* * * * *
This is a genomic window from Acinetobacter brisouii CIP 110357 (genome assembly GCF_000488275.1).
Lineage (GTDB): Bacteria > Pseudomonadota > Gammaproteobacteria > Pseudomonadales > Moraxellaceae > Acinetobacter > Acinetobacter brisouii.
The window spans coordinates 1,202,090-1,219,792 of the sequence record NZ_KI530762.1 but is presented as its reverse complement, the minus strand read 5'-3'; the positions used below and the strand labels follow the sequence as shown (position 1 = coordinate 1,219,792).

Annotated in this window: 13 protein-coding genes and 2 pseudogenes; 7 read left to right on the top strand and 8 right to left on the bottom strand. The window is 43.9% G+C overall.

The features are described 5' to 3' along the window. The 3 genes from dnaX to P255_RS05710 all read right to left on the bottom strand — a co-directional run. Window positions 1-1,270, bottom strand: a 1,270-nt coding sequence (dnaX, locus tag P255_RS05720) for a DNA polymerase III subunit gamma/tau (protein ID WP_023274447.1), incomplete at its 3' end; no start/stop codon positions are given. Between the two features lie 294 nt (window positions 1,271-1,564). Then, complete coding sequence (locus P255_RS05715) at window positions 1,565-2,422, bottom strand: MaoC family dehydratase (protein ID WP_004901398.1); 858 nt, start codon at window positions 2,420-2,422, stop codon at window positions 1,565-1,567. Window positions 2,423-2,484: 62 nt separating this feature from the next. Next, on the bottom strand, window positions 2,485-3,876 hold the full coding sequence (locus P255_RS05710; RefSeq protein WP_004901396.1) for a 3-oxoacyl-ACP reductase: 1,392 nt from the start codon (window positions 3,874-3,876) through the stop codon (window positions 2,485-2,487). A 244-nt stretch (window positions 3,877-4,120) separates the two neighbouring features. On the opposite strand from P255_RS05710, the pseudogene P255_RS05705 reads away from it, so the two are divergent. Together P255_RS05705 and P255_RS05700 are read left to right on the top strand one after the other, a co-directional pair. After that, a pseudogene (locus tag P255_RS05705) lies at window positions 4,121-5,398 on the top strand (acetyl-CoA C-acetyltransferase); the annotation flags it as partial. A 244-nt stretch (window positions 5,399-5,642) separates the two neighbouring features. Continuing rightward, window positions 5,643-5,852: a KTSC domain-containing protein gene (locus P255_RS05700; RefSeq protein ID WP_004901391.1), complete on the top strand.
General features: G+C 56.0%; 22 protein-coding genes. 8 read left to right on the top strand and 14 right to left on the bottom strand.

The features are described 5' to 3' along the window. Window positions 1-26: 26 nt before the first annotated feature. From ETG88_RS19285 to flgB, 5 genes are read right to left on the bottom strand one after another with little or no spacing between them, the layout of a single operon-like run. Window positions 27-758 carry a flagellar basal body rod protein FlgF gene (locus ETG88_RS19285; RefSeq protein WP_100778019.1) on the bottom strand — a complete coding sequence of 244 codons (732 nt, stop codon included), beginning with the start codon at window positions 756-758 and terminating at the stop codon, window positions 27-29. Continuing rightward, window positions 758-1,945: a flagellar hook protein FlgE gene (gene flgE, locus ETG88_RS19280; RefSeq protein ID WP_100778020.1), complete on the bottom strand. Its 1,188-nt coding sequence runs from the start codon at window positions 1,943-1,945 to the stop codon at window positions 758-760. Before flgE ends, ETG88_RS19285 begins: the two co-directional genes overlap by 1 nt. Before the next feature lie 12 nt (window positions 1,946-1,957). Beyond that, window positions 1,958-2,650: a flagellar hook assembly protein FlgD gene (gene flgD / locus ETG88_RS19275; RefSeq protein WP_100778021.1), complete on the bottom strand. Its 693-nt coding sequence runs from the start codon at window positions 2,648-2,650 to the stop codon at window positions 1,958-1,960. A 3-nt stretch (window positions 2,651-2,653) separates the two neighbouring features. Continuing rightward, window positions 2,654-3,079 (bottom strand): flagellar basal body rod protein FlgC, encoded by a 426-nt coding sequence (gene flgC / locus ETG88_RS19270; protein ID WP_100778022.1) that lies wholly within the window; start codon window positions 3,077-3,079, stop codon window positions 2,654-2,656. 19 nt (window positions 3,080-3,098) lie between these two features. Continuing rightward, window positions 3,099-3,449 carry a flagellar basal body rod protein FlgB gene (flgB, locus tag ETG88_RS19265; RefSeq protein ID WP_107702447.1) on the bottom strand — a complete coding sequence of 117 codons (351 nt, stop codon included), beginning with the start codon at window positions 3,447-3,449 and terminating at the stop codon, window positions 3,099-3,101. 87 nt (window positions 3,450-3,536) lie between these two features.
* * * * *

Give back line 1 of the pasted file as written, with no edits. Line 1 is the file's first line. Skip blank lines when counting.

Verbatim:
This is a genomic window from Acinetobacter brisouii CIP 110357 (genome assembly GCF_000488275.1).